The Walking Dead: 7.04 Service
You wouldn’t think a show about the zombie apocalypse would have trouble being fast- or even moderate-paced, yet here we are. The Walking Dead is in the middle of events that make up one of the most exciting story arcs of the comics, but the show is taking its sweet sweet time getting anywhere with it. Longer-than-usual episodes are always highly anticipated, but this one was something of a let down. Episode 4 of season 7 firmly established that at least for now, Rick and the others at Alexandria are bending to Negan’s will, as the start of the episode saw Negan and crew arrive early to the town and immediately start taking things and humiliating people. Dwight was present again in this episode, only to cruelly taunt Rosita seemingly for the fun of it - an action that directly contrasts with the more vulnerable and sympathetic side of him we saw last week.
By opening the episode with having various Alexandrians prepare to gather supplies for Negan before he’s even showed up, the audience is left feeling like a crucial scene has been missed or skipped over. It seems an inexplicable waste not to have shown Rick and the others returning to the town after the events of the season premiere, and having to explain to everyone else what had happened in what would surely have been an emotional and powerful scene. Instead we’ve jumped ahead to where everyone already knows the situation, but some townspeople seem not to have acknowledged the gravity of it. Neglecting to show the gang’s return to Alexandria makes no sense at all, especially given that the writers seem hell-bent on drawing out every excruciating moment of everything else going on.
The episode on the whole seemed largely just to consist of self-indulgence on the Negan front. Sure, Michonne and Rosita finally got a fair bit of screentime and old favourites Spencer and Gabriel popped up, but by and large the Big Bad Villain just talked a lot about how big and bad and villainous he is in a way that conveyed no real suspense whatsoever. Michonne and Rosita’s antics made it clear that they’re ready for action, and that they won’t take Negan’s nonsense lying down like Rick appears to be doing in the interests of keeping everyone alive.
But for all indications that Rick is now completely subservient, there were still small signs that he’s not completely downtrodden just yet. From telling Michonne he’s thought about the numbers for a fight (how the tables will turn once he finds out about The Kingdom!) to his hold on Lucille twitching once Negan’s back is turned, to hiding the fact that Maggie is still alive, clearly he’s not quite given up yet.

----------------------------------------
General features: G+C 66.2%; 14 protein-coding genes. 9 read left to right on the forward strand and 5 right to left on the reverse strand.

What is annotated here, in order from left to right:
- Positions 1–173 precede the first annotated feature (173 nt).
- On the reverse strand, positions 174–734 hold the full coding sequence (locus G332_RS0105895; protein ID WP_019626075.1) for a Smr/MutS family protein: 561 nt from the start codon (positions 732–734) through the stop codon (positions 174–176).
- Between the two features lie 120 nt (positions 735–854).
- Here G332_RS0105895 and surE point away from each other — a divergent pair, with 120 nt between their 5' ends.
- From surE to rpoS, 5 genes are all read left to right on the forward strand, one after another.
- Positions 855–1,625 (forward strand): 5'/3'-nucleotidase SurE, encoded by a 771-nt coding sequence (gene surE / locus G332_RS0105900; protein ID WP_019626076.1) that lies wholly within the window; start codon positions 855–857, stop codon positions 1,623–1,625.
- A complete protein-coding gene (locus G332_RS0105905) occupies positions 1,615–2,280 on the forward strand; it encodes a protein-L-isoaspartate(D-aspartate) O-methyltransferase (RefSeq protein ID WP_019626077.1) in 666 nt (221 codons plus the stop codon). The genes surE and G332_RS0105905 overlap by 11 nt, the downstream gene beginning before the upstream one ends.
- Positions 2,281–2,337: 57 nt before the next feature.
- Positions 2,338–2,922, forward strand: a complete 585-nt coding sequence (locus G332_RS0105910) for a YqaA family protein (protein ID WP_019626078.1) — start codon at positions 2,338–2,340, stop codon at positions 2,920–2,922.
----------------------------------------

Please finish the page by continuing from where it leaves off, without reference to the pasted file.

On the topic of Maggie though, one has to wonder what exactly his plan is there. Why is he happy to conceal her but not a few guns? Did he deceive Negan just with the intent of keeping her safe, or is she a human secret weapon? Are the people of Alexandria and the Hilltop planning to play hot potato with her until the day Negan inevitably discovers she’s alive? The next episode will shed a little light on the situation for sure, as the format of hopping between character groups and plotlines continues next week with what Maggie and Sasha have been up to.
One of the few highlights of the episode came in the form of Rick’s conversation with Michonne, as he talked about Judith and the long dead Shane with perfect sadness and sincerity. Witnessing the topic of Judith’s parentage finally be addressed again after so long felt like a wild but almost pleasant nostalgia trip that was over too quickly. It’s a shame that Rick couldn’t have spared a couple more sentences for Shane, given how the ruthless attitude that caused his end in season 2 may have been very well suited to more recent events. Fans often refer to Shane as being ahead of his time, and indeed, a line from Rick about how he could have used him there with them now would’ve had a lot of weight and gone a long way.
Without a doubt, this week’s The Walking Dead was the weakest episode of the season so far. The extra 20 minutes or so were completely wasted on this uneventful montage of Negan swaggering around and spouting ridiculous phrases (even Jeffrey Dean Morgan can’t redeem the likes of “easy peasy lemon squeezy”). The more Negan talks, the more disengaged the audience becomes. It’s amazing how the writers can make such a formidable villain seem positively boring, and one can only hope that the pace of the show picks up again soon, before Negan’s monologues and nursery rhymes send viewers completely to sleep.